302 Swfishing


Handlining is one of the oldest and most basic forms of fishing. At its simplest, the technique consists of just a line, weight, and baited hook or lure. This is one of the most mobile and compact of all means of fishing, due to the minimal amount of equipment needed. Throughout history, the technique has been used for commercial fishing to increase their catch, as well as for food gathering for such groups as Indians living near salmon waters.

The benefits to handlining have been noted many times; from being able to feel a strike more effectively, to having more control of a jigged lure. While there are now reels that take up the slack line being pulled in, there are still many simple approaches to handline fishing, such as simply using an empty coffee can as an enlarged spool to wrap line around. The technique has many obvious risks with fingers or other appendages being tangled in (or cut by) the line at the onset of a hard strike from a large fish or, while trolling, having the line snag.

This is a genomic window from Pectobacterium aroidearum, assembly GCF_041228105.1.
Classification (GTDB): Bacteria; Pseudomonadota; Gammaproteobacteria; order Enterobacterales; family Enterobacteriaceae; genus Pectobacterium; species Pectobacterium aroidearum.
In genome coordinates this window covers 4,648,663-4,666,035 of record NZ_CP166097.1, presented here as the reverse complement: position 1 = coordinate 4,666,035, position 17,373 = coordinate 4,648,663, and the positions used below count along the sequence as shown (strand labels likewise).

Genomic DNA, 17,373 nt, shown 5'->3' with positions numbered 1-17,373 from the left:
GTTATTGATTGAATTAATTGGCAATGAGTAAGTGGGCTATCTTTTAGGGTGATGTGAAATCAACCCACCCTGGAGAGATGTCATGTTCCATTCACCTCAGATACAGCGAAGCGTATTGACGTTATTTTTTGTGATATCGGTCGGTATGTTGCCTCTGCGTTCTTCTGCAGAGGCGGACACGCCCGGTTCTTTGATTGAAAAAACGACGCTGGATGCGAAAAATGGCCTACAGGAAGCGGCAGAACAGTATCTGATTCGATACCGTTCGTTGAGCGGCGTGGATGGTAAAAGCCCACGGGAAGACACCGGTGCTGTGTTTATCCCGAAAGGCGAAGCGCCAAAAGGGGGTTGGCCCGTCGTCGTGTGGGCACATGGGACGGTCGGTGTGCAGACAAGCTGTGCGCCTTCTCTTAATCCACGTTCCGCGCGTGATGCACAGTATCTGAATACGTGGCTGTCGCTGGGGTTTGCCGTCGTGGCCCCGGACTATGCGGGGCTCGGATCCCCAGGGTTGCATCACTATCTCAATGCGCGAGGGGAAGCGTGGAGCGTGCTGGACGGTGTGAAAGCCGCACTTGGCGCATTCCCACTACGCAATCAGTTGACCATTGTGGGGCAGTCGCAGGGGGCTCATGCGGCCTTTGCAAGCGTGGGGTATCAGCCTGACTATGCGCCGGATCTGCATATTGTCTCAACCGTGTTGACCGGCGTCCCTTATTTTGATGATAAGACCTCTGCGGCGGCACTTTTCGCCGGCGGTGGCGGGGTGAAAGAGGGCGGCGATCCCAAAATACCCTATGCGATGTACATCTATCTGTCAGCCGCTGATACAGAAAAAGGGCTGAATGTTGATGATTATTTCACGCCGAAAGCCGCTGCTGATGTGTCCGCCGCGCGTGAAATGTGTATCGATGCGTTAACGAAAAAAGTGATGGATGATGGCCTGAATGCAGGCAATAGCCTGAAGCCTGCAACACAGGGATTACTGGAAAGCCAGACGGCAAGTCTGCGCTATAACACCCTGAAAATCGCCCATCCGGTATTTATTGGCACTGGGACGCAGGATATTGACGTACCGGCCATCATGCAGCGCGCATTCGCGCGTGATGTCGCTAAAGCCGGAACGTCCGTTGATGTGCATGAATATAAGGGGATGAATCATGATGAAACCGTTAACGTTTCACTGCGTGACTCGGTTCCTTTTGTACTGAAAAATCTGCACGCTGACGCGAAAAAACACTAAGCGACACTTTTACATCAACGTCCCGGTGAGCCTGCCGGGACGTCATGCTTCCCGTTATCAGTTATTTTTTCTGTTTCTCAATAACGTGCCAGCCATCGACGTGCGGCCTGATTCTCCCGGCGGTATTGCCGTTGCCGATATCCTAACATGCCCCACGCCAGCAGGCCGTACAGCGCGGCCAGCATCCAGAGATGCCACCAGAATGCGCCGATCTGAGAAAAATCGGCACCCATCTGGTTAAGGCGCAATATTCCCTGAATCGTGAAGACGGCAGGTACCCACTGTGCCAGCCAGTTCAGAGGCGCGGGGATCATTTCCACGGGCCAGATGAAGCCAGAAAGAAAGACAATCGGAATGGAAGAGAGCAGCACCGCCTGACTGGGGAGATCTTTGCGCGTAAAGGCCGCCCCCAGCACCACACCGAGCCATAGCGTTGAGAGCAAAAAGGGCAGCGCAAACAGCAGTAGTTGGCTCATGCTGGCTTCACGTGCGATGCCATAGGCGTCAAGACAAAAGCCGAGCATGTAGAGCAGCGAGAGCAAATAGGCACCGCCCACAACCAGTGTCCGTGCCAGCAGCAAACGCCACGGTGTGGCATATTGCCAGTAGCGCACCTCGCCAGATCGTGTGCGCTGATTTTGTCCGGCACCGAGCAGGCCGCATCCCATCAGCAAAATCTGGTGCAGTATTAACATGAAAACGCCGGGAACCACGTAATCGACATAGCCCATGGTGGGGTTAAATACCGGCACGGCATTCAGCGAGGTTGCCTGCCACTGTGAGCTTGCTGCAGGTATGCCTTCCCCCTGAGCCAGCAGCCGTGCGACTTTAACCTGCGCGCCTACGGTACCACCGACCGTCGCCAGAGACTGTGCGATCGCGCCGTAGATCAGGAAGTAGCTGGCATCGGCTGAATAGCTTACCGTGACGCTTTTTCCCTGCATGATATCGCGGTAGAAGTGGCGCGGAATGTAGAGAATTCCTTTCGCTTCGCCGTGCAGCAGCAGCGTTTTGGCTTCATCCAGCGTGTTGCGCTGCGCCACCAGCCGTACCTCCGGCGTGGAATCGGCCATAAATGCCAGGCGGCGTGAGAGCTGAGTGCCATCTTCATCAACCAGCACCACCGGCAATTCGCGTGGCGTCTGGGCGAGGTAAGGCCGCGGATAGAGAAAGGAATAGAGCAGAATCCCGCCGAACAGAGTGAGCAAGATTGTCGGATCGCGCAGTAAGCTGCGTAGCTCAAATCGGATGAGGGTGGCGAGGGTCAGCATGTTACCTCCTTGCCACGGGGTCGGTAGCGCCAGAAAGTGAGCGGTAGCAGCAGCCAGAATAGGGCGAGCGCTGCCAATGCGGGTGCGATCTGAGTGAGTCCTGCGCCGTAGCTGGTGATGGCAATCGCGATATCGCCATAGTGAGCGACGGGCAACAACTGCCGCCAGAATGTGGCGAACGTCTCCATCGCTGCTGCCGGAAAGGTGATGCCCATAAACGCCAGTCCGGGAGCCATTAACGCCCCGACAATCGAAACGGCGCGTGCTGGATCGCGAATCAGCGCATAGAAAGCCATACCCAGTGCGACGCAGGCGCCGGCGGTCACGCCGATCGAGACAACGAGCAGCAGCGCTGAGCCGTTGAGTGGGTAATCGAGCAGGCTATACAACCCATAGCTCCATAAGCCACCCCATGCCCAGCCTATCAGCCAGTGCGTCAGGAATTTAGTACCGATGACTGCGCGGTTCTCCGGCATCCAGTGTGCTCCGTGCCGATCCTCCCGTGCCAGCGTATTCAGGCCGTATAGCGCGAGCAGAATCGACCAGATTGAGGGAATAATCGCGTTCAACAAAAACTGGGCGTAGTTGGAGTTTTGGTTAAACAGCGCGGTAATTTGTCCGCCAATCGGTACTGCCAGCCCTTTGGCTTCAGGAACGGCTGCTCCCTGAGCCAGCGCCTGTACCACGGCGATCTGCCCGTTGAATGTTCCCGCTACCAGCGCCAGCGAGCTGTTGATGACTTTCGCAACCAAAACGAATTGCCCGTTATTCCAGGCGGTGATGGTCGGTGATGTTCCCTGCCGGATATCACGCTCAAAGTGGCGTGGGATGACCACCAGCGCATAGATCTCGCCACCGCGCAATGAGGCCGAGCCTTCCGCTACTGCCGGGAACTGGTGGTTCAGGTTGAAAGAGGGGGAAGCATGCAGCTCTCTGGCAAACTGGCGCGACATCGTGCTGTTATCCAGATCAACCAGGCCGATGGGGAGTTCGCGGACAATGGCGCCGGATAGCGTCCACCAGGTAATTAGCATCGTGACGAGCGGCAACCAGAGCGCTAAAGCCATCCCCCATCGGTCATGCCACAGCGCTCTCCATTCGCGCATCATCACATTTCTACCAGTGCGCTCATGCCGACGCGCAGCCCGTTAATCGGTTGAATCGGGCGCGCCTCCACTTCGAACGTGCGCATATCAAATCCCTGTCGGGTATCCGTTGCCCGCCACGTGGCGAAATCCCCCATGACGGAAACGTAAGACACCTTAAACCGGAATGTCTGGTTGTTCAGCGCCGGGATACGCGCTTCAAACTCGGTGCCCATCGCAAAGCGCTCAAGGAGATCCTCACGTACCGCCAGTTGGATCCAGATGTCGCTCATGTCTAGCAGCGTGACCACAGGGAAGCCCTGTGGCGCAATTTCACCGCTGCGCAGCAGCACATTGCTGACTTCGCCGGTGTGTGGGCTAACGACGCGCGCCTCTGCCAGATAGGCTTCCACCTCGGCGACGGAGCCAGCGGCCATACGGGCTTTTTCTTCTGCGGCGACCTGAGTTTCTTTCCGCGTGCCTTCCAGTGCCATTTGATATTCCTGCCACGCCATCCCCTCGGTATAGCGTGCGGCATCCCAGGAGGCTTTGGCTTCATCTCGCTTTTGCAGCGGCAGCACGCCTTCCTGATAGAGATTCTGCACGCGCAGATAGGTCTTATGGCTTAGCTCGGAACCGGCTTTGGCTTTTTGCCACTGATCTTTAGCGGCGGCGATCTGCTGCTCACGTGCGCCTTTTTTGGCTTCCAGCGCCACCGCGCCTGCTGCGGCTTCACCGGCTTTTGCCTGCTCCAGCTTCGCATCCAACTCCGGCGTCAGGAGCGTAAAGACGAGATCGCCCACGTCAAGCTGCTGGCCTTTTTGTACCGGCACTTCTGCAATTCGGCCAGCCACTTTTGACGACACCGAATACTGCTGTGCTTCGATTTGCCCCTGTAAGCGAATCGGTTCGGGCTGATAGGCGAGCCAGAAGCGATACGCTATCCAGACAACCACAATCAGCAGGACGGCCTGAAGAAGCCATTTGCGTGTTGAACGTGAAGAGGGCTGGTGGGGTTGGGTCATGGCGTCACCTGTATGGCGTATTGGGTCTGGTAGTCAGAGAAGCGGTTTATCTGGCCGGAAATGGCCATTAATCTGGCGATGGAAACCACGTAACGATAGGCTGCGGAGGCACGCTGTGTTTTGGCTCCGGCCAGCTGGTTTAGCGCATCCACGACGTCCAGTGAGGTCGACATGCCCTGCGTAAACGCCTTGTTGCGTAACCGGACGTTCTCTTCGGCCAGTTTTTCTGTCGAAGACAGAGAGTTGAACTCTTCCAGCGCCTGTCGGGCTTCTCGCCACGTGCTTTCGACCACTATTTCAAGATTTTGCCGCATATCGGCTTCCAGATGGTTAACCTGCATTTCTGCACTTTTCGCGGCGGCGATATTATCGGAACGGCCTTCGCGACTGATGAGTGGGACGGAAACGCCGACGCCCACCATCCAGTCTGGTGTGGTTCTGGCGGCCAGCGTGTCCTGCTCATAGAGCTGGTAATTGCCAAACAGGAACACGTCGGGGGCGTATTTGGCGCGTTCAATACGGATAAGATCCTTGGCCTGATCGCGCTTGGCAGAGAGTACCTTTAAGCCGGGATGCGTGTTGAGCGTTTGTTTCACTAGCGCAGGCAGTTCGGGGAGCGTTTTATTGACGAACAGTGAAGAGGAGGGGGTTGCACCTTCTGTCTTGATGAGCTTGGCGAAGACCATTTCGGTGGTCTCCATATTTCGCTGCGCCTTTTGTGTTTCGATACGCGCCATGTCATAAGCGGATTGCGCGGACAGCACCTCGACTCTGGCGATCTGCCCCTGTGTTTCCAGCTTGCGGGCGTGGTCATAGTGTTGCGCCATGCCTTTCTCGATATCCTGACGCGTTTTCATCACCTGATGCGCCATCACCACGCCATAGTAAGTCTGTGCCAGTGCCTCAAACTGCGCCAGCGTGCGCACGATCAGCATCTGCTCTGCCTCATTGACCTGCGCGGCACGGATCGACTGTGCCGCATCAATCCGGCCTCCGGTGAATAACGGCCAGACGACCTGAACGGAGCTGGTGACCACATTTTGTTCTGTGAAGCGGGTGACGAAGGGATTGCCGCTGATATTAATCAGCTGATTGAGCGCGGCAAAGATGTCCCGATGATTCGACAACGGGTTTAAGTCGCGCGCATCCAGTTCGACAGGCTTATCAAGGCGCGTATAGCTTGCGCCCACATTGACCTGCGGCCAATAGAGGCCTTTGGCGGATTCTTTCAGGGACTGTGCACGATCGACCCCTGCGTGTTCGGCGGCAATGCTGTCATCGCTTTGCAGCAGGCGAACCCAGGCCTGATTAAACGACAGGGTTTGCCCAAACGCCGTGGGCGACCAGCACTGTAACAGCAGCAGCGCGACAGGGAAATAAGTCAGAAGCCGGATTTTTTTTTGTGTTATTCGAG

Handlines are used in a variety of ways throughout different saltwater regions. Many resorts will advertise handline fishing from their local pier or cove, while even a few charter boats specialize in bluewater trolling with handlines. In most areas, there are wide varieties of fish that can be caught in salt water.

Some species that are commonly sought by handlining are salmon, bonefish, snook, jack, snapper, tuna, and mackerel, as well as smaller swordfish and marlin.


Many tribes of Indians near the salmon waters of Canada were known to use handlines while rowing in their canoes. Some would attach a line to their oar and with each stroke cause the bait or lure to jerk and stall through the water giving the appearance of a lame baitfish. This movement through the water promoted strikes on the primitive bone hook and bait or feathered lures.

Commercial fisherman found that relatively large numbers of fish could be taken in a short period of time using a similar method of handlining. In the past, many fishermen had to compete for the best waters surrounding their coastal communities and found that handlining allowed them to take many fish relatively discreetly. This method would help them keep any highly productive coastal waters they found secret from competitors.